Good wood - straight out of a scene from Mad Men, vintage styling makes this drinks cabinet come record player the ultimate in classy accessories for any discerning retro fashionista. Introducing the rather delectable ‘EGB2’ console from Luno.
ARTISTIC RETREAT: At the Hamptoms getaway of powerhouse gallery owner Dominque Levy and movie producer Dorothy Berwin, the architecture, the furniture, and even the trees are all part of the aesthetic vision - photography: Oberto Gili - text: Arthur Lubow - styling: Michael Reynolds - AD December 2016
“The living room features artworks by, from left Anselm Reyle, Ugo Rondinone, and Zhu Junshi. Furnishings include a Rick Owens double reclaimer, a vintage Vladimir Kagan sofa, wooly 1940s French slipper chairs, a 1950s cocktail table by Rainer Roland, and a vintage Gino Sarfatti chandelier.”
Warnings: A little angsty, injuries to reader and Magnus
Summary: You and Magnus are friends and occasional lovers. When he gets hurt, you get an early morning phone call.
It was ridiculously late when your phone
went off. Or rather, ridiculously early.
When you grabbed it and saw the caller ID,
you stifled a groan of frustration before you answered.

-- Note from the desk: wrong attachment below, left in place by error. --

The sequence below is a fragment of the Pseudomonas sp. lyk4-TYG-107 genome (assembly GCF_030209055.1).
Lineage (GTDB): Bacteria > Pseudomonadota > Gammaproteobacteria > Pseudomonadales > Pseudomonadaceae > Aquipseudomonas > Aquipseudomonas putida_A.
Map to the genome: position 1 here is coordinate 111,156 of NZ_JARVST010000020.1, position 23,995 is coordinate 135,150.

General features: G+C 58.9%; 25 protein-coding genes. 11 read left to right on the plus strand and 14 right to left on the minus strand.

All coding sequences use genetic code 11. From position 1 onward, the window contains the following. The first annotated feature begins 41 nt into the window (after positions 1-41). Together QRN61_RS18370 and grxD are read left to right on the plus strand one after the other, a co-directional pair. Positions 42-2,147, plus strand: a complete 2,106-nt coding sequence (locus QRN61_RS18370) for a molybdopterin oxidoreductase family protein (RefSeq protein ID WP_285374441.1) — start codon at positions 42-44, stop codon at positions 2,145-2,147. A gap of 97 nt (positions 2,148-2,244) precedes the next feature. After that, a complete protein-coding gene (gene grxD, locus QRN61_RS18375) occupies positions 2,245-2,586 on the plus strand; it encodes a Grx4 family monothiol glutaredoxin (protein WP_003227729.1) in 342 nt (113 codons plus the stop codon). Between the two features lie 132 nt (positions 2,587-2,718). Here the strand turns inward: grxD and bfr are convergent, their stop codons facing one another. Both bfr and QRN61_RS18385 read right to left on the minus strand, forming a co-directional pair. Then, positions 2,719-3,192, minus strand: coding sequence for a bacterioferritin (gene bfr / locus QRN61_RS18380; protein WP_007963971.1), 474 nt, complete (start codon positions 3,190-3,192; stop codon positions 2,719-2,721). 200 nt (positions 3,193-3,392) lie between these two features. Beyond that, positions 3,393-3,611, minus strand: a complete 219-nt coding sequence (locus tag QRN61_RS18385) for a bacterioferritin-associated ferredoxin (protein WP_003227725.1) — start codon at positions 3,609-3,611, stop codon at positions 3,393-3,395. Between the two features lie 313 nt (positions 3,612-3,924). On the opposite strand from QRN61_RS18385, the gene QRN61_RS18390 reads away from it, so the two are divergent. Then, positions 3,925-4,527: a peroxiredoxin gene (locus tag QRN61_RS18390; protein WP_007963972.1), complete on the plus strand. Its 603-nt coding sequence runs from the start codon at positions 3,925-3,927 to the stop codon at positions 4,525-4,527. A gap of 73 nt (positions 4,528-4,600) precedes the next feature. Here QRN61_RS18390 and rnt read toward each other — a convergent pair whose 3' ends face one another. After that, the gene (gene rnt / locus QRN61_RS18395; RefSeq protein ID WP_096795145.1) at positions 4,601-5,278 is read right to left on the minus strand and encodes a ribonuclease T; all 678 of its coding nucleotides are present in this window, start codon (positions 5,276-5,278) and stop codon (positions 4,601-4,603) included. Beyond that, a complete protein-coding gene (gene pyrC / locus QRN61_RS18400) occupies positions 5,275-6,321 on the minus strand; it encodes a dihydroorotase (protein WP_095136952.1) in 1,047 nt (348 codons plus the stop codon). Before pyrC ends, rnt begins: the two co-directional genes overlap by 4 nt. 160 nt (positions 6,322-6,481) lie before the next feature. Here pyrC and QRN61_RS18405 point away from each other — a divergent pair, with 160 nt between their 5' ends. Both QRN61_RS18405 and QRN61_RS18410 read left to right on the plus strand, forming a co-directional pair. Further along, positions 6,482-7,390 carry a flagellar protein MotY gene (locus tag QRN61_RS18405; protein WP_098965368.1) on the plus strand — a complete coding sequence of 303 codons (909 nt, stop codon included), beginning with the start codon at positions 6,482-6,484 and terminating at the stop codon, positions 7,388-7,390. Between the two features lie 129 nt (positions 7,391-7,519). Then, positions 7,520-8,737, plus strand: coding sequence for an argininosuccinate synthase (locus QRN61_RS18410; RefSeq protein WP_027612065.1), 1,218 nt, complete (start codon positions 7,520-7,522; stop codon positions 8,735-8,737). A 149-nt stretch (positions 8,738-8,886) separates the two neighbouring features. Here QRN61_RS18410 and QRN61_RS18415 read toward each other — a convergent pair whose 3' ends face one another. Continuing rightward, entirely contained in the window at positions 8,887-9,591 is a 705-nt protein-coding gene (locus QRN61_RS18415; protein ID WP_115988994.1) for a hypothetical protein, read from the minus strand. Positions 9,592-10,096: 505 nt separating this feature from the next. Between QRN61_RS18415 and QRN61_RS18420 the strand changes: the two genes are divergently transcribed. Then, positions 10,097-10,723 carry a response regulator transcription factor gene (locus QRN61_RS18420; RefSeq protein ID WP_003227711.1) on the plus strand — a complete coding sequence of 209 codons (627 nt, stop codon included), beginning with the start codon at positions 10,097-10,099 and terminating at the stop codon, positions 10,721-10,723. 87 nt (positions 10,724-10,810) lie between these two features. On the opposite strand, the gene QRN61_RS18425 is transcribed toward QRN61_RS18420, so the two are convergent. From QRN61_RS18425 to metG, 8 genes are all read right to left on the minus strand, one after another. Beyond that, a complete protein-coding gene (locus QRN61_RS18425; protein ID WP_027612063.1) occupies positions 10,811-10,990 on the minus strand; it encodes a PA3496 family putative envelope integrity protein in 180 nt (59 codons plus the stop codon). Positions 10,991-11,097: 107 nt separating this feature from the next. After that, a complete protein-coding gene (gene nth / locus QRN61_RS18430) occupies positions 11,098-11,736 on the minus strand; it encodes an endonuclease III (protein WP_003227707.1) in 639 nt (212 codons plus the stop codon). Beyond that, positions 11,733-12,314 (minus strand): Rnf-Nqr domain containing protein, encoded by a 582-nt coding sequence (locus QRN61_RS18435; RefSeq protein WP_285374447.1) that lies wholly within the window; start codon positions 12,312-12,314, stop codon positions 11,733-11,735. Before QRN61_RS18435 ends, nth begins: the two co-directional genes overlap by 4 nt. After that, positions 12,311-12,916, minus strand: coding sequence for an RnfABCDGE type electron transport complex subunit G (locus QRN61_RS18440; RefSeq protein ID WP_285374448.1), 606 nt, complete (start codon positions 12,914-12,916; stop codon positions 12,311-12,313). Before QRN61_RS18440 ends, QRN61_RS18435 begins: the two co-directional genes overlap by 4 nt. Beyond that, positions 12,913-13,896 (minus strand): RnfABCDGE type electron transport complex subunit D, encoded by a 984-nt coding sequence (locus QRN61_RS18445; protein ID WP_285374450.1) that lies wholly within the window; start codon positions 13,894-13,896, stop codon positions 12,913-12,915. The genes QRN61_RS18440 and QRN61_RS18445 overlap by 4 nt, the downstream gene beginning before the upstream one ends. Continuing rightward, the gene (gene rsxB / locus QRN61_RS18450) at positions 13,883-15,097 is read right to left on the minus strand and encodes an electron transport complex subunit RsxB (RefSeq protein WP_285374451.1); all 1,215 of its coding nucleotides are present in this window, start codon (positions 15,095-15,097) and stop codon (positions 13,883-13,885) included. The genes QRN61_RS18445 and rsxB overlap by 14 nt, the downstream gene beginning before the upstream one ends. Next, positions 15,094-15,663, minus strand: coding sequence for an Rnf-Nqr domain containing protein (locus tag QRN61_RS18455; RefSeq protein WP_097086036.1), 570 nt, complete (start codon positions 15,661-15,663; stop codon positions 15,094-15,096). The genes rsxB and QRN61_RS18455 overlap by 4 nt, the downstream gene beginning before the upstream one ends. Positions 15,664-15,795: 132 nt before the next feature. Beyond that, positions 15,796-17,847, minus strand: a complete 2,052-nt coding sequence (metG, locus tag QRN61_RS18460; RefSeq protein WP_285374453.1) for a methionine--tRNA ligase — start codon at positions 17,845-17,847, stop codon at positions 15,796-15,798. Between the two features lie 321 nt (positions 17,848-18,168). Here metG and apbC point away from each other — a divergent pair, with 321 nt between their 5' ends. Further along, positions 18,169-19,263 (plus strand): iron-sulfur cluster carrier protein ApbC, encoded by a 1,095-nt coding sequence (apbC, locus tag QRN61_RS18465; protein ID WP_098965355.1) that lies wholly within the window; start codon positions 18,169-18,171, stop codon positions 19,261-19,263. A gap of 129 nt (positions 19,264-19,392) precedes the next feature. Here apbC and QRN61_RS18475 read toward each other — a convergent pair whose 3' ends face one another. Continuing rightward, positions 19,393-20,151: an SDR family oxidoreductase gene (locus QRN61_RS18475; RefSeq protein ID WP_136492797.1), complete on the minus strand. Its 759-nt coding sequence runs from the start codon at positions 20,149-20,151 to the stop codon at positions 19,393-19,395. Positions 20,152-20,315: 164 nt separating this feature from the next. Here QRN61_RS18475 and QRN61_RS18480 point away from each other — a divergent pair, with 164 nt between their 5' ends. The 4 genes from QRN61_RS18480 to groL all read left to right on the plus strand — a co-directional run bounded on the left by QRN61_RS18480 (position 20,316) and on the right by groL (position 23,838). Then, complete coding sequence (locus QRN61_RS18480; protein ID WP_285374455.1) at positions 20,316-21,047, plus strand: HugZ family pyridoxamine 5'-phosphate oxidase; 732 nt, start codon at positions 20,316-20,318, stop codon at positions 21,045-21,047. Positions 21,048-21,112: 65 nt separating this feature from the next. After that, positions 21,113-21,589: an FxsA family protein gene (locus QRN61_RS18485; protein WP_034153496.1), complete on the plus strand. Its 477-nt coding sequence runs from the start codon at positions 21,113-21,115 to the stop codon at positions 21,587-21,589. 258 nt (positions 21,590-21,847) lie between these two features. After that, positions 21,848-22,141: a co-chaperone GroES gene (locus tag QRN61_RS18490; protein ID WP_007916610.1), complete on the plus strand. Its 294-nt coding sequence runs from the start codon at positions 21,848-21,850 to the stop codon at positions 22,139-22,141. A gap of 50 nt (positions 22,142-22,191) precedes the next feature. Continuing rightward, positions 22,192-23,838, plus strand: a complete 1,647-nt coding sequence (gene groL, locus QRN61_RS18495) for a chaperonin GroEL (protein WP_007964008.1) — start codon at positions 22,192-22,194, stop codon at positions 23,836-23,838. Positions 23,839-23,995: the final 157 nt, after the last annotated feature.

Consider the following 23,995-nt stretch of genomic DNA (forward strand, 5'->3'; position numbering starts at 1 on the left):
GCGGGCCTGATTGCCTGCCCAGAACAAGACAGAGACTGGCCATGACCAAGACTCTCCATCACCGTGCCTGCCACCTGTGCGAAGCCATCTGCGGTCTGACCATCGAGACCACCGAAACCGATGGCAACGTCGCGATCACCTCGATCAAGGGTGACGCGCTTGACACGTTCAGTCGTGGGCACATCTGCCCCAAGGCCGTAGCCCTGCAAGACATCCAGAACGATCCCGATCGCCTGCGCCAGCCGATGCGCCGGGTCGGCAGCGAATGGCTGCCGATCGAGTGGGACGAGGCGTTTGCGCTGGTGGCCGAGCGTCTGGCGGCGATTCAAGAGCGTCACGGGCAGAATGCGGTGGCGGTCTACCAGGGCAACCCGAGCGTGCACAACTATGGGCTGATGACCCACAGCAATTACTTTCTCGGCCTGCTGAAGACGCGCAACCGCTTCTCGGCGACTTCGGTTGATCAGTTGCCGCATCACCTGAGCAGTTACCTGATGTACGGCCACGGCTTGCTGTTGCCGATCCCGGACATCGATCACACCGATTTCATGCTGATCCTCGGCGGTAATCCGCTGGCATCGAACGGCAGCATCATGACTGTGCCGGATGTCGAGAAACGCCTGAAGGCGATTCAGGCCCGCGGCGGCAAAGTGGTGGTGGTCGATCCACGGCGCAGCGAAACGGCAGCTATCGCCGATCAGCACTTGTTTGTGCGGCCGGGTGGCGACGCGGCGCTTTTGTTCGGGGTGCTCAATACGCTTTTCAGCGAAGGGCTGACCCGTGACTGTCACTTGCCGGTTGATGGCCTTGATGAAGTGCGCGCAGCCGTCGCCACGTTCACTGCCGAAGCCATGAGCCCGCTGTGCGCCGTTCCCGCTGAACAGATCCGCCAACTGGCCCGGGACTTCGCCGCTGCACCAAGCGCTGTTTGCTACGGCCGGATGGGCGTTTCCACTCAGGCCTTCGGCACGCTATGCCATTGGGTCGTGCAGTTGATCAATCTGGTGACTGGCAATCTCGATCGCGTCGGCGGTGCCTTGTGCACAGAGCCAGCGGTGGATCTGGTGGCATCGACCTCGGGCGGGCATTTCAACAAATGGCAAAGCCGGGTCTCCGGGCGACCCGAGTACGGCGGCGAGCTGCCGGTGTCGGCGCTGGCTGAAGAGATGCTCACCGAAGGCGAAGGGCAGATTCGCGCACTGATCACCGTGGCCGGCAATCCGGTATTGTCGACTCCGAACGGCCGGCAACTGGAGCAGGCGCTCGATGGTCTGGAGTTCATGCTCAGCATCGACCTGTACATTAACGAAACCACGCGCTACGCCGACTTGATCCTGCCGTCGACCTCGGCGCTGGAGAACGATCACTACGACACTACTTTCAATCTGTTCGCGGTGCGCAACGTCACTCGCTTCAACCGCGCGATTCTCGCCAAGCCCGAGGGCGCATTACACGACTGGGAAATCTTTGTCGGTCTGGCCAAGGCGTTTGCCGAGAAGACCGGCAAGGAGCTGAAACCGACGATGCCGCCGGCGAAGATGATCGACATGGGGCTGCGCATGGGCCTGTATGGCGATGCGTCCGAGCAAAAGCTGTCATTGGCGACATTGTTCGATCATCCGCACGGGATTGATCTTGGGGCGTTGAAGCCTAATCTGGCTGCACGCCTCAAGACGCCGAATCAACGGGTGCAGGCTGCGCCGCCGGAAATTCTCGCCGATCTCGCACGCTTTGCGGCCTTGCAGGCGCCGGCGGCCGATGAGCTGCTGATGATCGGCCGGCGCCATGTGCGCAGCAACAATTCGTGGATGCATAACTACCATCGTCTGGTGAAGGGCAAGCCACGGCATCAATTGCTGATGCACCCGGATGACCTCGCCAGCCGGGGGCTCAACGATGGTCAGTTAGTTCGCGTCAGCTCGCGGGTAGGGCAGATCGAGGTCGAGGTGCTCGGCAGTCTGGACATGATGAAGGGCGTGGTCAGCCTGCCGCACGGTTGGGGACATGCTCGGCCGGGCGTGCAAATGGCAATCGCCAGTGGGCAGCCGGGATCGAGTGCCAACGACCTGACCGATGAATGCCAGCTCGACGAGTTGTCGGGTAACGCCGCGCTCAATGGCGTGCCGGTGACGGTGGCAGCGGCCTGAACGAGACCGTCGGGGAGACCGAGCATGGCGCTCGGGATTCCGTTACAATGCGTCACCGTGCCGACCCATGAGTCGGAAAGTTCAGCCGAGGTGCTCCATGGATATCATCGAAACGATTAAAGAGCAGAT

“Magnus. We have had this conversation
before. Modern technology is a miracle, but that does not mean you get to call
me at three in the morning. Some of us have lives that don’t involve the
Shadowhunters, you know.”
“I wouldn’t call you unless I was
desperate,” he said dismissively on the other end.
“Sure,” you snorted. “I’ve heard that
before. Listen, Magnus, I really would love to help you, but it’s been a long
A/N: Hey guys!💕 It’s been awhile and I’ve been ITCHING to get back at writing this! So, the rest of the story is going to be a more modern/everyone-has-an-actual-job-and-life AU, unlike the first two which were inukag childhood AUs. Hope you enjoy it as much as I did writing it!
The birds were loud. The birds were so goddamn loud. They woke me up before I even had a chance to attempt to sleep through my alarm clock, let alone come up with a lie to my wife about why I had to call in “sick” for work today.
Neither would’ve worked anyways; she’s always on my ass about stop being lazy and you have to go to work today! Or sometimes she wouldn’t say anything at all. She would just give me this look that made me both grunt and shiver at the same time. I hated it.
TV viewers of the 1970s will see their programs on sets quite different from today’s, if designs now being worked out are developed. At the Home Furnishings Market in Chicago, Illinois, on June 21, 1961, a thin TV screen is a feature of this design model. Another feature is an automatic timing device which would record TV programs during the viewers’ absence to be played back later. The 32x22-inch color screen is four inches thick. (AP Photo/Edward Kitch) - Via